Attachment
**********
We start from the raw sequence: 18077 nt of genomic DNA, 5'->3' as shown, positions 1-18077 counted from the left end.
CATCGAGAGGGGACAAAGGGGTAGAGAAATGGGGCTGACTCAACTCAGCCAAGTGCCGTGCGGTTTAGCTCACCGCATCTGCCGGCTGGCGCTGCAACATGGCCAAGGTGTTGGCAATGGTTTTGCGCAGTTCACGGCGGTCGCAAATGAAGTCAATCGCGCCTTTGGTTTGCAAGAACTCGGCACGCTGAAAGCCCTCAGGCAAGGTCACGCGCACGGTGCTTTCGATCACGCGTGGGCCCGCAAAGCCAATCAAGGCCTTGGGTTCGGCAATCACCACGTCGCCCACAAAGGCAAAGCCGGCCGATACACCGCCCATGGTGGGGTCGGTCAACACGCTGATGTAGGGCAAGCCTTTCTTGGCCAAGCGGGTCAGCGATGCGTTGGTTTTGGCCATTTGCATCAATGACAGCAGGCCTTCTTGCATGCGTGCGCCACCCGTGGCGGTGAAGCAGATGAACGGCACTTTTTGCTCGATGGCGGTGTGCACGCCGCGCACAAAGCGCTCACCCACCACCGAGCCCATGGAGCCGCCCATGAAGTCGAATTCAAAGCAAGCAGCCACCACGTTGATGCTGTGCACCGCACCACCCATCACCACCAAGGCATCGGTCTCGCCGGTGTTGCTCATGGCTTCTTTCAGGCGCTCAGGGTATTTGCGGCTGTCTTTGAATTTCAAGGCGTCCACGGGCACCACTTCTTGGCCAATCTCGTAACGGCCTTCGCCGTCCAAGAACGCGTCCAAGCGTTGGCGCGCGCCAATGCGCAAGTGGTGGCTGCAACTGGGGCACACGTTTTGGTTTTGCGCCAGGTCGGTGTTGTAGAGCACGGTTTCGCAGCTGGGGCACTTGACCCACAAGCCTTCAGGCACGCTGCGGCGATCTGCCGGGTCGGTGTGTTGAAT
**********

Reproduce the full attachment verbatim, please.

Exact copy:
We start from the raw sequence: 18077 nt of genomic DNA, 5'->3' as shown, positions 1-18077 counted from the left end.
CATCGAGAGGGGACAAAGGGGTAGAGAAATGGGGCTGACTCAACTCAGCCAAGTGCCGTGCGGTTTAGCTCACCGCATCTGCCGGCTGGCGCTGCAACATGGCCAAGGTGTTGGCAATGGTTTTGCGCAGTTCACGGCGGTCGCAAATGAAGTCAATCGCGCCTTTGGTTTGCAAGAACTCGGCACGCTGAAAGCCCTCAGGCAAGGTCACGCGCACGGTGCTTTCGATCACGCGTGGGCCCGCAAAGCCAATCAAGGCCTTGGGTTCGGCAATCACCACGTCGCCCACAAAGGCAAAGCCGGCCGATACACCGCCCATGGTGGGGTCGGTCAACACGCTGATGTAGGGCAAGCCTTTCTTGGCCAAGCGGGTCAGCGATGCGTTGGTTTTGGCCATTTGCATCAATGACAGCAGGCCTTCTTGCATGCGTGCGCCACCCGTGGCGGTGAAGCAGATGAACGGCACTTTTTGCTCGATGGCGGTGTGCACGCCGCGCACAAAGCGCTCACCCACCACCGAGCCCATGGAGCCGCCCATGAAGTCGAATTCAAAGCAAGCAGCCACCACGTTGATGCTGTGCACCGCACCACCCATCACCACCAAGGCATCGGTCTCGCCGGTGTTGCTCATGGCTTCTTTCAGGCGCTCAGGGTATTTGCGGCTGTCTTTGAATTTCAAGGCGTCCACGGGCACCACTTCTTGGCCAATCTCGTAACGGCCTTCGCCGTCCAAGAACGCGTCCAAGCGTTGGCGCGCGCCAATGCGCAAGTGGTGGCTGCAACTGGGGCACACGTTTTGGTTTTGCGCCAGGTCGGTGTTGTAGAGCACGGTTTCGCAGCTGGGGCACTTGACCCACAAGCCTTCAGGCACGCTGCGGCGATCTGCCGGGTCGGTGTGTTGAAT